The Catskills over the Hudson River © Daniel Case
Just north of New York City, the Hudson Valley is
surprisingly rural and littered with charming towns, picturesque
farms, and old mansions. Many New Yorkers head this way at the
weekend, attracted by the slower pace of life and scenic
Albany, the region's capital, was founded by Dutch
fur trappers in the 17th century and made its money by controlling
trade along the Erie Canal. There is not a great deal to do or see
in Albany when it comes to traditional cultural sightseeing, but
sights include the New York State Museum and the Albany Institute
of History and Art.
The beautiful Catskills Mountains, northwest of New
York City, has long been a popular vacation spot and the choice of
many a wealthy New Yorker for their summer home. The region is
dotted with picturesque towns, reservoirs, forests, parks, historic
buildings, and plenty of resorts.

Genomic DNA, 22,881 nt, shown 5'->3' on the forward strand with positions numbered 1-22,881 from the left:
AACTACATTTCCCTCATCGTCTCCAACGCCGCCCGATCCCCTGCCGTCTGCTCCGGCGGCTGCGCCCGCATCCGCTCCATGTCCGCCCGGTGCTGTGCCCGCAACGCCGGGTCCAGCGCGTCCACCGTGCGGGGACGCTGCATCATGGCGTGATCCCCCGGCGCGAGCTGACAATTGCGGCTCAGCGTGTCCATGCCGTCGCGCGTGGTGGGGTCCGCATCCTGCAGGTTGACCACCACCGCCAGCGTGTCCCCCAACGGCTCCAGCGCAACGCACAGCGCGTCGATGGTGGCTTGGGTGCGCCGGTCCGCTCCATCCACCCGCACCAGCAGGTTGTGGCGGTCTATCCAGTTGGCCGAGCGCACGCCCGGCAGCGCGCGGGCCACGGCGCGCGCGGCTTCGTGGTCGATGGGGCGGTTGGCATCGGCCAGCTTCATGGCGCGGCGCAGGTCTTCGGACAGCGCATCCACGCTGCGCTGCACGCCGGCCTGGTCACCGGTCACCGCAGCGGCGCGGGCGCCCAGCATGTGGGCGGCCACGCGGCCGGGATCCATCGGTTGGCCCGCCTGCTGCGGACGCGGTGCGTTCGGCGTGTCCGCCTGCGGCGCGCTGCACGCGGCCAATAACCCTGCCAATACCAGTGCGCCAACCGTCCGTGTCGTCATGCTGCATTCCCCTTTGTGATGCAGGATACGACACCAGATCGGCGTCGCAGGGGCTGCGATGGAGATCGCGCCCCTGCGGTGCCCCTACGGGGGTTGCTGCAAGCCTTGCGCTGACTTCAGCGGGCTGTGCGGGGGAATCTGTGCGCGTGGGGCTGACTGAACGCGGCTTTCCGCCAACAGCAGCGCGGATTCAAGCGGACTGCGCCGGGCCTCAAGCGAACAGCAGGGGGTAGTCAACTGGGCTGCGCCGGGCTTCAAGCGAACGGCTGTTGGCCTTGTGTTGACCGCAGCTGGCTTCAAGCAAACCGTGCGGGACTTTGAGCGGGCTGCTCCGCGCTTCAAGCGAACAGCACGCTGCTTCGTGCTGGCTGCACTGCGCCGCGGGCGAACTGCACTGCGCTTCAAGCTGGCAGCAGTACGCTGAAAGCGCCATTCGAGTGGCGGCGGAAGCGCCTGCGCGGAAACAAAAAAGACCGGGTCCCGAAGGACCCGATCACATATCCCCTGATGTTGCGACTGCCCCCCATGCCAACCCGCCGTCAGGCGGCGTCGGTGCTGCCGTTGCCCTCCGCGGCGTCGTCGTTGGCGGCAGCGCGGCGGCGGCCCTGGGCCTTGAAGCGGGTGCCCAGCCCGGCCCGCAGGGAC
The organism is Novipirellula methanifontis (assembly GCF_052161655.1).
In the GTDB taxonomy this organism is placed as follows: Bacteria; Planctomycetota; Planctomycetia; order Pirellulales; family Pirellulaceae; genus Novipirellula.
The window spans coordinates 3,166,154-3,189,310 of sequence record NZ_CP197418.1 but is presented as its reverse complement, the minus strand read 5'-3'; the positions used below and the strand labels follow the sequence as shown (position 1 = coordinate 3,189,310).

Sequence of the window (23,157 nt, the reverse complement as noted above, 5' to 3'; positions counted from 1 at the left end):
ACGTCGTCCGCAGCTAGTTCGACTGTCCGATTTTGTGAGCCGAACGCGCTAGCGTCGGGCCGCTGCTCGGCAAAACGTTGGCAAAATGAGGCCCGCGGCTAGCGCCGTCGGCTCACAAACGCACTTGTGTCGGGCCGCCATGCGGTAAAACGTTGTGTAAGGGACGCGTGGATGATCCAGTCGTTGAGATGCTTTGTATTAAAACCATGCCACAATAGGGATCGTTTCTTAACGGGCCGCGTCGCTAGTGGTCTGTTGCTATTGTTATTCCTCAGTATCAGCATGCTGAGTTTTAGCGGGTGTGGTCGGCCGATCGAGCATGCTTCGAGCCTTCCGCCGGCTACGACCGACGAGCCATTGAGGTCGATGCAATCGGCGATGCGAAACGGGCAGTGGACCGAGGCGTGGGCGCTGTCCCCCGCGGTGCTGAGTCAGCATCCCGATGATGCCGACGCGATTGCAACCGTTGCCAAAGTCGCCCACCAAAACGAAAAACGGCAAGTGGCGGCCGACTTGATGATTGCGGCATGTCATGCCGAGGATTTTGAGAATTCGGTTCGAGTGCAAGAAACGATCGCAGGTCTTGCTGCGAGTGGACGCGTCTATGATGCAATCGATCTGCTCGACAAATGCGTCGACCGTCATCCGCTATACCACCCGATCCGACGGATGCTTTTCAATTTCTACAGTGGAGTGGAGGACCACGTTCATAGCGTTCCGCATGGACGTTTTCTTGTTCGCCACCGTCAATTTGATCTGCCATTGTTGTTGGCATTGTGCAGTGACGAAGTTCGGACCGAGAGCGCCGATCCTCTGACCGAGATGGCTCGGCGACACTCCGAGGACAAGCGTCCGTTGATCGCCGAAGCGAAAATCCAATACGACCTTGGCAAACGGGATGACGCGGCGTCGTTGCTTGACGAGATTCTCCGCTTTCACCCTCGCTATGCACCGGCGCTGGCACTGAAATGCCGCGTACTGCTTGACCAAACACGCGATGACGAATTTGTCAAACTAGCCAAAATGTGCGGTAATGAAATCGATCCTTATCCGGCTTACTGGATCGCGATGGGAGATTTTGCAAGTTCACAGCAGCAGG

Nicknamed the Borscht Belt, from the 1940s to the
1960s, the Catskills was highly popular with Jewish New Yorkers in
particular, and some of the finest Jewish comedians sprang from the
area, including Woody Allen, Mel Brooks, and Joan Rivers.
The region is also famous for hosting one of the
world's best-known entertainment events, the 1969 Woodstock
Festival. Over 500,000 free spirits gathered on Max Yasgur's dairy
farm in Bethel to see some of the finest musicians of the era.
Today, the site is open to the public as is a museum
that houses archives and interesting information from the event.
The Catskills also offer plenty of exciting outdoor activities,
including hunting, fly-fishing, skiing, canoeing, hiking, camping,
and even golf.